One Thing Carter Got Right

January 16th, 2011 at 10:34 pm | 11 Comments |

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This chart was found courtesy of Scott Sumner’s blog.

A story in the July 22, 2010 Economist discussed America’s freight trains and their unsung role in boosting the American economy. A key component of this was the Staggers Act of 1980, a law which effectively deregulated the railroad industry. The Economist graphed the result of the law. As they say, a picture is worth a thousand words:

As an added benefit, this law came about during the reign of history’s greatest monster, Jimmy Carter.

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11 Comments so far ↓

  • baw1064

    He also nominated Volker to the Fed.


    Sorry, but the title is clearly false. Everyone knows that Carter does nothing right and everything wrong, that he’s the worst president ever (except for Obama), the devil incarnate (like Obama) and responsible for all that ails America (except for the stuff Obama does).

    Where did you get a picture of him without his horns?

  • armstp

    I would put Carter above both Reagan and the two Bushes.

    Here is a fact that drives Republicans crazy:

    Average real GDP growth at an annualized rate during period of Presidency:

    5.2% Kennedy
    5.1% Johnson years
    3.6% Clinton
    3.5% Reagan
    3.2% Carter
    3.0% Nixon
    2.3% Bush II
    2.1% Ford
    2.1% Bush I

    So for all the talk about Reaganomics and negative talk on Carter, the economy only very very marginally grew at a faster rate under Reagan 3.5% versus Carter 3.2% and Carter did not have to blow-up the debt like Reagan did to get that growth.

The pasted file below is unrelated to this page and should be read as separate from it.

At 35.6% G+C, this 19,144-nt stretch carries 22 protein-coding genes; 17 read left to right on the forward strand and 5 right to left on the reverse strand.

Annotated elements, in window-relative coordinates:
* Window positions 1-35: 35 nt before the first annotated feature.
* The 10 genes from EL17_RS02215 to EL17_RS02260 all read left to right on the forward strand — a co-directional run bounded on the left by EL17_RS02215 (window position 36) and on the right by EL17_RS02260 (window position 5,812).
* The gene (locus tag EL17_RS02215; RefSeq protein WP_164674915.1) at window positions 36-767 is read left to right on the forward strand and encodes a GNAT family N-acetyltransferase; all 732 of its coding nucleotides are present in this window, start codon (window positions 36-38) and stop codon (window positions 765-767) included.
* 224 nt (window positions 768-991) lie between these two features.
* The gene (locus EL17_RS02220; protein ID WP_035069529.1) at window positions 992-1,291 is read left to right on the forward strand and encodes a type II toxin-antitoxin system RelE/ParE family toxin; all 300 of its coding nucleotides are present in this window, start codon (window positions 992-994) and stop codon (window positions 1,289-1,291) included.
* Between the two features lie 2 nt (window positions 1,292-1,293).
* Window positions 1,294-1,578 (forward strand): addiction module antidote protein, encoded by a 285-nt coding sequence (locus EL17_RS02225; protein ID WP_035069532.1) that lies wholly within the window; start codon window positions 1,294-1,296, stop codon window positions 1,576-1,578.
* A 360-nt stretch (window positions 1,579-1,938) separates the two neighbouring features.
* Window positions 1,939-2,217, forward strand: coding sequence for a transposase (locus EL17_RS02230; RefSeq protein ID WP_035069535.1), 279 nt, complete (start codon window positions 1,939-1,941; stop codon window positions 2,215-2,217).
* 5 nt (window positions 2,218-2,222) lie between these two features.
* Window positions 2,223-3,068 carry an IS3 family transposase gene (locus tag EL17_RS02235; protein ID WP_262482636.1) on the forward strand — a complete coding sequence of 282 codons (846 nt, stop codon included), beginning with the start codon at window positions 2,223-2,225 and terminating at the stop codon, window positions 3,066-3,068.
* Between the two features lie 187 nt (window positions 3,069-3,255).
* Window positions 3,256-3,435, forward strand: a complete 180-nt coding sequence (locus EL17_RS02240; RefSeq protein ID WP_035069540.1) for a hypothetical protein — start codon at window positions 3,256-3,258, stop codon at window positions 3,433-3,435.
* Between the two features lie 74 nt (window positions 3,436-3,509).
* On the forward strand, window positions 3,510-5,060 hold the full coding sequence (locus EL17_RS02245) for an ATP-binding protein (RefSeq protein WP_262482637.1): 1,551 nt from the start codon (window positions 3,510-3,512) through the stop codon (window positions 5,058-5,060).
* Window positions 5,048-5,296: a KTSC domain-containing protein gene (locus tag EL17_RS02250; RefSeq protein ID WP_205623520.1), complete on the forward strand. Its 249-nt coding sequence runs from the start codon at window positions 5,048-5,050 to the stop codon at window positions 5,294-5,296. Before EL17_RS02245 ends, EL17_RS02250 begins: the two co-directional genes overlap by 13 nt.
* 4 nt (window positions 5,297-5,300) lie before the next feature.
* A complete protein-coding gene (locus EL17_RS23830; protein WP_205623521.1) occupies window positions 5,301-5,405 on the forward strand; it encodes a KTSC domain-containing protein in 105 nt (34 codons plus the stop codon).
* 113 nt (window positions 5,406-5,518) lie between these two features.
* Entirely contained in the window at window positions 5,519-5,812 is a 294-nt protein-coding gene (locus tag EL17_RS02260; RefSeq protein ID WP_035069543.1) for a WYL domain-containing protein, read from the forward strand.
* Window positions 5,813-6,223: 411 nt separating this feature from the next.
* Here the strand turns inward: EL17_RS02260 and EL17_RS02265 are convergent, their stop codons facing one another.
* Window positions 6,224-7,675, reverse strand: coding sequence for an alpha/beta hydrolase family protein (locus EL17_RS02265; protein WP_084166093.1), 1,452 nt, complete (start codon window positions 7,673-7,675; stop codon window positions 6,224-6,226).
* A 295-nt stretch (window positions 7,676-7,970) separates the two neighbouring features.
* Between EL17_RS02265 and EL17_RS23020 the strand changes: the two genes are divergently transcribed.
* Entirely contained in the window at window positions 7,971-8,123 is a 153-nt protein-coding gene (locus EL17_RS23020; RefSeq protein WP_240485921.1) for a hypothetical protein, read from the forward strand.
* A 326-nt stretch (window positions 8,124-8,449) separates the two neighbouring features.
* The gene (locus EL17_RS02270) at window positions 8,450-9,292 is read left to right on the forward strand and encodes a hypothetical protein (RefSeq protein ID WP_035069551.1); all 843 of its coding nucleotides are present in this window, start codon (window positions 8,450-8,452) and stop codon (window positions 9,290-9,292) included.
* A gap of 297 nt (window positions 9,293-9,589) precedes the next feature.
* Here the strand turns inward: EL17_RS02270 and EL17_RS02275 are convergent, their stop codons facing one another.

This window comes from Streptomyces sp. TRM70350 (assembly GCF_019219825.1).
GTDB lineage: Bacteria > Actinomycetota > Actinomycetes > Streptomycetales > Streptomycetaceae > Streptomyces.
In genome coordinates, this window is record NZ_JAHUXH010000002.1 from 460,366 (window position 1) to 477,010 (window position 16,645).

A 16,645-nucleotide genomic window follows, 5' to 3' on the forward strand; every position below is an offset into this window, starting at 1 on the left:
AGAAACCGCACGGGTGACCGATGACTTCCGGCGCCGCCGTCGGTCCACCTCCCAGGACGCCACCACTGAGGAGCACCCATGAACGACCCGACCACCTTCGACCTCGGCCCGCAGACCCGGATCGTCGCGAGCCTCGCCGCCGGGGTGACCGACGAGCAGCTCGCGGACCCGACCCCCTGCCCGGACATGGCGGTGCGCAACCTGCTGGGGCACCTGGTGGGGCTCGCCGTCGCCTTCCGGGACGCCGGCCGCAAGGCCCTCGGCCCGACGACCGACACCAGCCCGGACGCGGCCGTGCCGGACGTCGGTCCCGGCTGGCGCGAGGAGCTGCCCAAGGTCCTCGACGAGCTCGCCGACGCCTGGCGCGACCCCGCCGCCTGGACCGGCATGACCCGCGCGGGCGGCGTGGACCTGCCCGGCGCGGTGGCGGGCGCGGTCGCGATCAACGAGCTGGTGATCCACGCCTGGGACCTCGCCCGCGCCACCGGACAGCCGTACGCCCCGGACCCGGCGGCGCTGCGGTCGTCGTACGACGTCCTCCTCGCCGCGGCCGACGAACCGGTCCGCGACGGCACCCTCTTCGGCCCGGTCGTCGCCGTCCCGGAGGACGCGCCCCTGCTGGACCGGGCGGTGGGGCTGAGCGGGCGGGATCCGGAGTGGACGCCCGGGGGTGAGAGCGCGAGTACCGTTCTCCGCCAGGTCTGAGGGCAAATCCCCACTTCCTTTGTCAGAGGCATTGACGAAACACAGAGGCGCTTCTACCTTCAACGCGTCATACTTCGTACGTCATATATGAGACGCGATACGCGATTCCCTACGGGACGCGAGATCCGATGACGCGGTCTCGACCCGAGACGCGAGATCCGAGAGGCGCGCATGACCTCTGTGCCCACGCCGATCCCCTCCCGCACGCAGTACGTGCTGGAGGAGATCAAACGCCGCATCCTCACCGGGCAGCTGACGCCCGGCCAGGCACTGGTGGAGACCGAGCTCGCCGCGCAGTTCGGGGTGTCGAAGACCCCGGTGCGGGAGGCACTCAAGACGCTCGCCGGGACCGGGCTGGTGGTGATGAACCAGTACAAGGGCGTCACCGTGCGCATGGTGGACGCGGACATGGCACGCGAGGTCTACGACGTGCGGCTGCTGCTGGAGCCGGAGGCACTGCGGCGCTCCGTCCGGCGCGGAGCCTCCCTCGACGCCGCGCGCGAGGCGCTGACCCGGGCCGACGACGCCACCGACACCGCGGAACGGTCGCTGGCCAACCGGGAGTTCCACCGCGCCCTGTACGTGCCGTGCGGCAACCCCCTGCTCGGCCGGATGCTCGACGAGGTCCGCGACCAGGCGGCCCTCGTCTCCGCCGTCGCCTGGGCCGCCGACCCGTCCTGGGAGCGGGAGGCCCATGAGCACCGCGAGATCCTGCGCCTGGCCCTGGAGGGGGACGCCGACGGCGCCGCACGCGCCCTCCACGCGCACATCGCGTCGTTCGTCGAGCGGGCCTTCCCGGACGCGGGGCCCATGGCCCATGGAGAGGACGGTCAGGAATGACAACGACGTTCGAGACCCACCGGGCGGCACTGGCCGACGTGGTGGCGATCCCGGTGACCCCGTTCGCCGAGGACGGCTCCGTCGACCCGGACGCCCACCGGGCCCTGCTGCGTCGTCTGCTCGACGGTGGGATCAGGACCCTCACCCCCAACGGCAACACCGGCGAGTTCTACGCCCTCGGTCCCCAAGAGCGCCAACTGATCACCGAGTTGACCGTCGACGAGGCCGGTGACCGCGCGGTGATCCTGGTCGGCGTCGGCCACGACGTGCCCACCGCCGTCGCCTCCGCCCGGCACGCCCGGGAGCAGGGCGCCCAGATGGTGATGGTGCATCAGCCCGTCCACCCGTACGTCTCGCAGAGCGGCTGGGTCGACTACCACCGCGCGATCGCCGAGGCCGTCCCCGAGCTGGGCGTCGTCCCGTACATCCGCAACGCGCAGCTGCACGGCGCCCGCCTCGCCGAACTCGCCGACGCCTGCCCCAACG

• think4yourself

    @ Noah K. Green: We’ve had two weeks of talking about the language we use and in article praising a law enacted during the Carter Administration you call him “History’s greatest monster”?

    Is that really necessary? You would place his foul deeds above Hilter, Polpot, Stalin, Idi Amin, Robespierre, the Duvalier’s, etc.?

    Why not just say something like “A President, that Conservatives view as one of the worst in American History”?

    Noah, it’s time to be responsible.

  • baw1064


    Did you click the link? It’s pretty funny actually (a Simpsons clip, and yes, somebody actually refers to Carter that way).

    Satire is a pretty effective response to hyperbolic language, IMO.

  • think4yourself

    Sorry, I didn’t click the link – you’re right about sarcasm, I stand corrected.

  • Noah Kristula-Green

    Every so often, I am warned against using humor in my blog posts because you can never be sure that the audience will get the joke.

    I guess next time I’ll need to embed the actual YouTube video…

  • baw1064

    I loved the “Malaise Forever” written on the base of the statue!

  • jerry ebert

    I couldn’t take you seriously after you called Carter history’s greatest monster. Compared to Hitler or Stalin? It was amateurish, and almost as ridiculously inappropriate as some of Jared Loughner’s rantings. Are you just young and inexperienced? I don’t think I’ll read you again.


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  • Carney

    Carter also pushed through the Fuel Use Act, which, unlike his other energy policies was a success. It was a success because, unlike the rest of his energy efforts, it was not a fuel conservation or reduction strategy, but a fuel SUBSTITUTION strategy. The FUA resulted in oil fired power plants going down from about a fifth of electricity generated in America to 3% or less today. The slack was taken up by coal, nuclear, and natural gas. In effect, we are now almost oil-free in our electric sector today.

    It’s a lesson the left has not yet learned for transportation. Instead of pushing austerity, conservation, and even more draconian fuel economy requirements (see blood, stone), it should embrace replacing oil with other sources of transportation motive power. Electric cars such as the Volt and Leaf are one approach. Even more promising, versatile, and inexpensive is using alcohol fuel (such as methanol or ethanol) in internal combustion engines, rather than gasoline.